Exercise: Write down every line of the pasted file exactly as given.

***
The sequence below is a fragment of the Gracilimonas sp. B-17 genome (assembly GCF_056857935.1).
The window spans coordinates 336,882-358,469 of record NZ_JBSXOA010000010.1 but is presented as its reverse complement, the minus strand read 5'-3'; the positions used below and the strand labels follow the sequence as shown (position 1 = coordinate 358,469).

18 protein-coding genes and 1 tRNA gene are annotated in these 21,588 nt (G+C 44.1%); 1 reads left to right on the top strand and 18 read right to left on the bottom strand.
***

The sequence below is a fragment of the Gracilimonas sp. B-17 genome (assembly GCF_056857935.1).
The window spans coordinates 336,882-358,469 of record NZ_JBSXOA010000010.1 but is presented as its reverse complement, the minus strand read 5'-3'; the positions used below and the strand labels follow the sequence as shown (position 1 = coordinate 358,469).

18 protein-coding genes and 1 tRNA gene are annotated in these 21,588 nt (G+C 44.1%); 1 reads left to right on the top strand and 18 read right to left on the bottom strand.